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  • Matt,
    Great stuff as always. I took on the personal challenge a few months ago to minimize the “clutter” and it has had a dramatic impact on my contentment as well as my productivity. I am actually writing a post about the things I drastically reduced or eliminated in my life.
    Keep up the good work!
    ps – if you ever want to collaborate, I’d love to have you guest post on my fitness blog, http://www.fitanfueled.com or even my personal growth blog, http://www.grantellis.us.

  • I think it’s also good to think of TV as a category. Broadcast TV isn’t much of a temptation for me but I can end up keeping subscriptions and even disks around for things I want to catch up on some time. I can also let social games run away with my time.

  • Thanks for writing.
    This is something I’ve been thinking on for quite a while, but the processes seems overwhelming. Ironic. #7 takes care of that, though. One drawer at a time. Perfect.
    And you couldn’t be more right about the kitchen. We have to keep our juicer in the basement, but the Breville blender gets to hang out under the cupboard because it is used much more often. I share 620sq/ft with my husband, our 5-month old (So. Much. Baby. Stuff.), two dogs, and a housemate. Less stuff = more room. I’m excited to make that my 2015 plan, starting now.

  • This is truly one of the most lucid and cogent expositions (sorry that I sound so formal) of the
    outlook and practice we should SINCERELY manifest in life to simply accomplish what we
    want to gain in life. It’s not just about running. How about life in general.
    Peace and Health, George.

  • Thanks for the great tips for simpler living Matt. Someone (happened to be a Stanford post-doc) told me he doesn’t multi-task, he parallel-tasks. Meaning, he completes each job well and moves on the the next and does the same, all while heading in the same direction (I may be re-phrasing but the jist is multi-tasking leads to a frazzeled existence where you end up not doing anything as well as you could if you focused on it.)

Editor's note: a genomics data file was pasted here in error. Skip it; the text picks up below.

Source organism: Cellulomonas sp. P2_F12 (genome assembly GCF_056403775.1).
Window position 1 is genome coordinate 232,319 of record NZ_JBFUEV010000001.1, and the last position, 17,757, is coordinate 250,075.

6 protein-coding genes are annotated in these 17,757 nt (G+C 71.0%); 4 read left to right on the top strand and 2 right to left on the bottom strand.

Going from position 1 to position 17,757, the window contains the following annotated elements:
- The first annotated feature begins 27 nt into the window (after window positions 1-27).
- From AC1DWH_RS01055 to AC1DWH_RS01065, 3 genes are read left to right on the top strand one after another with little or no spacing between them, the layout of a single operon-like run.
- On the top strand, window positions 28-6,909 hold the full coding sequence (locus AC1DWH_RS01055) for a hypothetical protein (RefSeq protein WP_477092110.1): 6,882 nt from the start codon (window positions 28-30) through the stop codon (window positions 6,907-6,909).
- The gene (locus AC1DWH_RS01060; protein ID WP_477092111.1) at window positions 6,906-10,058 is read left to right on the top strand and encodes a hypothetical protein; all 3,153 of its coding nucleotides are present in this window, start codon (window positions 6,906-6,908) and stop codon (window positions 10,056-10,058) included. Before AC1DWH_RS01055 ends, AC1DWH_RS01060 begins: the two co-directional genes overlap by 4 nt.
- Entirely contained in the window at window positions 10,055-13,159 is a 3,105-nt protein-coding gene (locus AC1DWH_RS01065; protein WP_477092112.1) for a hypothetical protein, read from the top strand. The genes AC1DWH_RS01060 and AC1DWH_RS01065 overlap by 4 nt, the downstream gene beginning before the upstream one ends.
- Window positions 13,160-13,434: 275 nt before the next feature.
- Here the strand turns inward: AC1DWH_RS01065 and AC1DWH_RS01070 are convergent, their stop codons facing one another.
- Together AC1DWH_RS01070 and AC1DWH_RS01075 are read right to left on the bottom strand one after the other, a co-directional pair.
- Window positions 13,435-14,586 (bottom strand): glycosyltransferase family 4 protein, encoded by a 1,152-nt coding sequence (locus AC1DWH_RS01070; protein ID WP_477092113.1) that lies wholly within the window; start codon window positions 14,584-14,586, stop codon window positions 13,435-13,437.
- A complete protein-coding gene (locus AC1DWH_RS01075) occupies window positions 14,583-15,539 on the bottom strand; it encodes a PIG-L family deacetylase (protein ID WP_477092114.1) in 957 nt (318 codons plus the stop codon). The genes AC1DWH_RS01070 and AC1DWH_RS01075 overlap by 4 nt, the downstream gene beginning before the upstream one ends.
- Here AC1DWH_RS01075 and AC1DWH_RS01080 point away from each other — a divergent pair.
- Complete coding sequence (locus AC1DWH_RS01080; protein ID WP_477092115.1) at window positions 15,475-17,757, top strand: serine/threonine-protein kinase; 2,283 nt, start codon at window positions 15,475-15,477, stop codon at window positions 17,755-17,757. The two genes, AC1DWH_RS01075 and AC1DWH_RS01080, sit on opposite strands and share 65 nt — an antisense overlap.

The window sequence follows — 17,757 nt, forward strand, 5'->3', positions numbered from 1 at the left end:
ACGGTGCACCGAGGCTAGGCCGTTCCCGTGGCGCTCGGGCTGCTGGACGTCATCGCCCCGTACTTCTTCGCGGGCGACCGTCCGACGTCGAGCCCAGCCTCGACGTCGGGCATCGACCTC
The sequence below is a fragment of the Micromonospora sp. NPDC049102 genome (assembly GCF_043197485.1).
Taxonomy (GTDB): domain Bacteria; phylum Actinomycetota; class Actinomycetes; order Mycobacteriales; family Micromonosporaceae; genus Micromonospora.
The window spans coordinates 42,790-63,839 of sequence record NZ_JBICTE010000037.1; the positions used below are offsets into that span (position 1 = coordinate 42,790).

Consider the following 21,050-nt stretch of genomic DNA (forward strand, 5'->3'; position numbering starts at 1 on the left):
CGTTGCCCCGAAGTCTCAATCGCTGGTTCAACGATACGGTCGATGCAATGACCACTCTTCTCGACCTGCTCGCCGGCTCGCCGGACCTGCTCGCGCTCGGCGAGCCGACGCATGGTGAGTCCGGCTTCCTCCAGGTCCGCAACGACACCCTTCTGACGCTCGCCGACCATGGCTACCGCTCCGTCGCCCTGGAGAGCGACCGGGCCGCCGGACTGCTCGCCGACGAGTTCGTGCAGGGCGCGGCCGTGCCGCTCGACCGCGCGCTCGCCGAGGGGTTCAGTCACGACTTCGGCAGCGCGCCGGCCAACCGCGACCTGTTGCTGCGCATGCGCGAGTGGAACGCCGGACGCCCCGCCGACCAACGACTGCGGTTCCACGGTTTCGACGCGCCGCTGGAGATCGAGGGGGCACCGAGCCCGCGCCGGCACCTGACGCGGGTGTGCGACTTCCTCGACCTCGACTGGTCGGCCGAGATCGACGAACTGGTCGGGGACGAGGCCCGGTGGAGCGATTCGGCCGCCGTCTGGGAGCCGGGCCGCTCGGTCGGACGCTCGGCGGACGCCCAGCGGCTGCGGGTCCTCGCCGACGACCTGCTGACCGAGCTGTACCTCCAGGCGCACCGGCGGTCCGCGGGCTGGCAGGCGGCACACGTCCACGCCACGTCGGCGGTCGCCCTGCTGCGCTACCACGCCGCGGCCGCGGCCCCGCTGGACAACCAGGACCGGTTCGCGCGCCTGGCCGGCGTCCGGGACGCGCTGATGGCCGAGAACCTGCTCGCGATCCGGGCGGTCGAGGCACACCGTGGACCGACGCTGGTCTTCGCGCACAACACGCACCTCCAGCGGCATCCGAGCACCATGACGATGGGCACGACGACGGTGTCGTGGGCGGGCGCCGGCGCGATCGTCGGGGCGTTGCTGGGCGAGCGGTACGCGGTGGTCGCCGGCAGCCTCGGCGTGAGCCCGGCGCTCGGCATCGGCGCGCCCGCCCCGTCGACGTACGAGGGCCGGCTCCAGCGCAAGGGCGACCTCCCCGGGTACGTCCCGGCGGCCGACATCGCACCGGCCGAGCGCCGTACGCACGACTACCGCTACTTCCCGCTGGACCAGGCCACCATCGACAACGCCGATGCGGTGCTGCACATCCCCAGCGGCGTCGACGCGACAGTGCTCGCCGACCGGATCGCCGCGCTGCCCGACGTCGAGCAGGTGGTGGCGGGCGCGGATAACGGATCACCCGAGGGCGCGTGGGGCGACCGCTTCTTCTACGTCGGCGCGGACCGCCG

• You read like a minimalist to me! 🙂
    Living intentionally and having only those things that are of value TO YOU is the very essence of minimalism.
    As for the kids question, I get my son engaged and involved. He has been given a finite amount of space. When the space is full ‘stuff’ has to go. And we practice the ‘one in, one out’ rule. If either of us wants to bring something into the house, something (or things) must go out.
    Personally, I never toss his stuff for him. IMO doing this robs them of their own ability to learn responsibility, detachment, and simplicity.
    Reading your post and question today inspired me to write one of my own. I would be honored if you read it ~ http://wp.me/p293dz-6D

  • Since putting the tv in a closet over a year ago, family face & forum time has surged. I aspire to Nikki’s lean s.f. lifestyle!

  • I JUST wrote a blog post about needing to simplify and get off my hamster wheel… Your post was very practical and helpful! We actually just decided at dinner to turn off the TV Sunday – Thursday, and I will use some other suggestions you just gave as well! Thanks!!! Check out my post if you get a chance! 6deys.blogspot.com

  • I know when I try to simplify my life from the distractions from my blog, I just leave my phone in another room or at home.
    Sometimes drastic measures need to be taken.
    I know Matt has mentioned before that to simplify his life he down graded his phone from being a smart phone I believe.
    Sometimes just getting rid of the distraction works! It is a matter of figuring out priorities, which is hard to do sometimes for sure!

  • We have twelve children, and when they were young, they were each allowed to have five things (one box of Legos, one doll, etc). It kept the messiness to a minimum, and they spent a lot of time playing outside. Extra things that still had value were boxed up in the attic, and every few months, they could trade out some of their toys for something in the attic. The children never felt deprived and actually said they preferred it over clutter.

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